MARSHALL - Weeks after rolling out a tax-heavy budget plan, Minnesota Gov. Mark Dayton is pulling it back in dramatic fashion.
Public outcry, mainly from business owners in Minnesota, apparently got Dayton's attention, and the result is a massive about-face on business-to-business taxes and almost certainly the same for his proposal of a state sales tax to service transactions. Dropping the business services tax would eliminate the possibility of an advertising tax; it would also spell doom for Dayton's proposed $500-per-family property tax rebate.
A better-than-expected February budget forecast that saw the state's projected deficit shrink by more than 40 percent, along with some trepidation over the proposal from his own party, were indicators that Dayton's original proposed budget was sure to be amended to some point, but on Friday, the Democratic governor took it a step further, which is sure to please businesses owners and Republicans alike.
"It's a good starting point," said District 16 Sen. Gary Dahms, R-Redwood Falls. "We need to get that business-to-business tax out of there, and I applaud him for doing that. We still have a long ways to go on the sales tax, a lot of other things we need to look at."
District 17 Sen. Lyle Koenen, DFL-Clara City, said he's heard more feedback from people on business-to-business sales tax than any other piece in Dayton's original proposal.
"For him to reconsider that doesn't surprise me at all," said Koenen. "It's not just the issue to paying more taxes or what that might do to the business environment, but it's also that it's starting to look fairly complex, too, and there's some confusion on how it would get carried out."
Dahms said with a $600-plus million deficit, now is not the time to raise taxes, but Dayton apparently is sticking with his plan to tax the wealthiest Minnesotans by implementing a fourth bracket to the tax code, which Republicans say will hurt the business landscape in Minnesota. Dahms said not only is that tax not necessary, he sees it eventually trickling down to affect those who fall outside of that proposed bracket.
"You can say we're doing this on the wealthy, but whatever you do to the wealthy, not far down the road the middle-income folks will pay that also," he said. "We just can't have our middle income earners being taxed more than what they are today."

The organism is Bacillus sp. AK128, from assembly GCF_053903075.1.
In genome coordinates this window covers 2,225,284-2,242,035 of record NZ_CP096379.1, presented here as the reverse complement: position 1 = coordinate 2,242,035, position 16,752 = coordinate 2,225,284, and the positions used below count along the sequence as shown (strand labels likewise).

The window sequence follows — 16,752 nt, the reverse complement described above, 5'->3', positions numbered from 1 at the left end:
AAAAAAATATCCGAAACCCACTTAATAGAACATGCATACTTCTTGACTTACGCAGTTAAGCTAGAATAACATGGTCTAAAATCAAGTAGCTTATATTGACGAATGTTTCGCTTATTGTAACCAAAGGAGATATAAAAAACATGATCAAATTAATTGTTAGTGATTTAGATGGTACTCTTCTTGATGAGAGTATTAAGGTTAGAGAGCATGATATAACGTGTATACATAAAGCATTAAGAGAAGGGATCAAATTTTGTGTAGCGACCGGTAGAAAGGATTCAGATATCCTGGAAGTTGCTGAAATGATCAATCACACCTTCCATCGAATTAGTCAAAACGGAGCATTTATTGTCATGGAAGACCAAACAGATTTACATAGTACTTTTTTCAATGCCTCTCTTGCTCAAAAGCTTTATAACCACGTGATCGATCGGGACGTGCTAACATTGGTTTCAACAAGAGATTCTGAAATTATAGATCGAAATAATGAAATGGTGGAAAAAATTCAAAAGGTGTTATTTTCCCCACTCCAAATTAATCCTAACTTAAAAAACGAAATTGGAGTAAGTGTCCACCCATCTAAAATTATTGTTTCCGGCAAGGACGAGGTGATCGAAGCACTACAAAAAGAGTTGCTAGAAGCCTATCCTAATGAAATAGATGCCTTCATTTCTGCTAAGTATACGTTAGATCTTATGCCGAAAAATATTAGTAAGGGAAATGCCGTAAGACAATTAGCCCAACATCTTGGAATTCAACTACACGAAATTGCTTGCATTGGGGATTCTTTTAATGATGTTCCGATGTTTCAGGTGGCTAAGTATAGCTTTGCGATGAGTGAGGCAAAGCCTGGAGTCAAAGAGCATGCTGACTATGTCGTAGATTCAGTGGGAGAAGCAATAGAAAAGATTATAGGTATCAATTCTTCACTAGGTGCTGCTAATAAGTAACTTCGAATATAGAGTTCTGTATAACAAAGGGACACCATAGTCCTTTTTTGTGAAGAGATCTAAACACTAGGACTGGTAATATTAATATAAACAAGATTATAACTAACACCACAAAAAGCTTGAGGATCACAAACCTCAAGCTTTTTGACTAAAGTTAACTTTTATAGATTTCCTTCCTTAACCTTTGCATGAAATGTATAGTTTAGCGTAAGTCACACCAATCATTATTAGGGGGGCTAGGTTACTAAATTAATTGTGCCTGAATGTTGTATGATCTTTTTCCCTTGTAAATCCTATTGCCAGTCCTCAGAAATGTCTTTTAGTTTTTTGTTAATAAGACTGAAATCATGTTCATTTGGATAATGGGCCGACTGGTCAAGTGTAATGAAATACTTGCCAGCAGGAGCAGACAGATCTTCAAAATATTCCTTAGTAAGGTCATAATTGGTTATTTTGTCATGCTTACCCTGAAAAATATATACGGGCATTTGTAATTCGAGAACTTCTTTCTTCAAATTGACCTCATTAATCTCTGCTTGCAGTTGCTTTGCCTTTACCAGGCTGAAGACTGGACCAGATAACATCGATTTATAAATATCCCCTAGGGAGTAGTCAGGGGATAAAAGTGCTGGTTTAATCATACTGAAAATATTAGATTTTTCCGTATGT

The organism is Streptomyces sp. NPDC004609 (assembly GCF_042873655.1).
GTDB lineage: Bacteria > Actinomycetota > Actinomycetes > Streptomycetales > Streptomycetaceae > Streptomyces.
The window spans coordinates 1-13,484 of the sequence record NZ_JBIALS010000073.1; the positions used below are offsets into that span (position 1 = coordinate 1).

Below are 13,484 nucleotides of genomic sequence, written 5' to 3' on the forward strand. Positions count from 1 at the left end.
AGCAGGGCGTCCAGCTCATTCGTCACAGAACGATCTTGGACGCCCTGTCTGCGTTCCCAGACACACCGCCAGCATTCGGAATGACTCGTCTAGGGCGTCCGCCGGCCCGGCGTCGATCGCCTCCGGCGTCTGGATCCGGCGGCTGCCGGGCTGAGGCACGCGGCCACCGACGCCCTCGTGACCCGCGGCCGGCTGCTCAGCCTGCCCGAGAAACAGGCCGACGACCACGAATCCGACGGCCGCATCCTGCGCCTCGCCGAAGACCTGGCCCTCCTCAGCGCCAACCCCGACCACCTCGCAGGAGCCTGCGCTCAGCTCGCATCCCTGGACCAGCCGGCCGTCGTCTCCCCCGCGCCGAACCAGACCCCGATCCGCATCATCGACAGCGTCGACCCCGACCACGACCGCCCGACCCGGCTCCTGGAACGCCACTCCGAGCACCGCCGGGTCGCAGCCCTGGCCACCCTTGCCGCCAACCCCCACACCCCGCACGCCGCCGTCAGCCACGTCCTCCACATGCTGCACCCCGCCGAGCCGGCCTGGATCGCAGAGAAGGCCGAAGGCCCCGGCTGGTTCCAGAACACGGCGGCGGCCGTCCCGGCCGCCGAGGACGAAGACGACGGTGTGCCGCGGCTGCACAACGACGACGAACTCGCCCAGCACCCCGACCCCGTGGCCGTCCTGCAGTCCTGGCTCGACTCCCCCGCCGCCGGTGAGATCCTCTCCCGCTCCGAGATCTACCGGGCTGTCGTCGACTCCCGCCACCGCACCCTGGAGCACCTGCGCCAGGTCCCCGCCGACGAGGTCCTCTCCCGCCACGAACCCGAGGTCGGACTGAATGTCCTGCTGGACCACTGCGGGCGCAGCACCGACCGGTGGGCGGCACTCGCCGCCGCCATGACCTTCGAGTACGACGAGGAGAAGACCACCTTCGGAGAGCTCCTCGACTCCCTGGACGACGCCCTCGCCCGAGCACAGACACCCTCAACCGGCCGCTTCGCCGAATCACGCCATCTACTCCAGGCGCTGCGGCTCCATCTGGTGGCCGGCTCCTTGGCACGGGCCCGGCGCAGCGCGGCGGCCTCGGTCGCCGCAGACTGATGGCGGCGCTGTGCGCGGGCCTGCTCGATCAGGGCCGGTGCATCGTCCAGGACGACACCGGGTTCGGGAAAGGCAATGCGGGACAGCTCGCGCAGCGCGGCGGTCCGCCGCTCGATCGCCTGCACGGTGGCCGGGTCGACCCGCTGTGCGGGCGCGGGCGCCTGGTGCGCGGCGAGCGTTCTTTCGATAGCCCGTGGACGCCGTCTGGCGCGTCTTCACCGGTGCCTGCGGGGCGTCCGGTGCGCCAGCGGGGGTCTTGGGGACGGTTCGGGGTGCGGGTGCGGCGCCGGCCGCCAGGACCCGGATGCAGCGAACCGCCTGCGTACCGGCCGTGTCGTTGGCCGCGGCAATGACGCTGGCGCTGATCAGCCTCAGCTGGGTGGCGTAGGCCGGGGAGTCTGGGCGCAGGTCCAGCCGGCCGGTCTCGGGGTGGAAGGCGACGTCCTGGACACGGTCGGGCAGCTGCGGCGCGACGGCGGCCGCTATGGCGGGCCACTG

Koenen said the fourth-tier tax bracket proposal has a wide range of support. He doesn't see it as a "soak-the-rich" proposition.
"I think most see it as a fairness issue," he said. "They see this as a way to address an inequity and make the system more fair. And it does raise some money."
He's received mixed messages on the tax-the-wealthy idea - that it would be detrimental for people with small businesses, but from others, including business owners, who think it would be OK as long as it helps get the budget straightened out.
Dayton's proposal to raise the cigarette tax by 94 cents, Dahms said, is a double-edged sword. While it could work to deter younger people from smoking and could be the nudge current smokers need to give up the habit, he's concerned implementing that tax would be another blow to the lower and middle classes.
"It's a two-headed monster," said Dahms. "If you take a look at the people who get hurt most, it's the lower-income people; on the other hand we know very well that tobacco products have had a major impact on health care costs as people get older. If this helps deter people from smoking, it's a good thing."
Koenen was on the same page with Dahms concerning what is considered a regressive tax. He agreed a cigarette tax hike would hurt low-income people the most but said the more expensive it is to smoke the less likely it is that young people would take up the habit.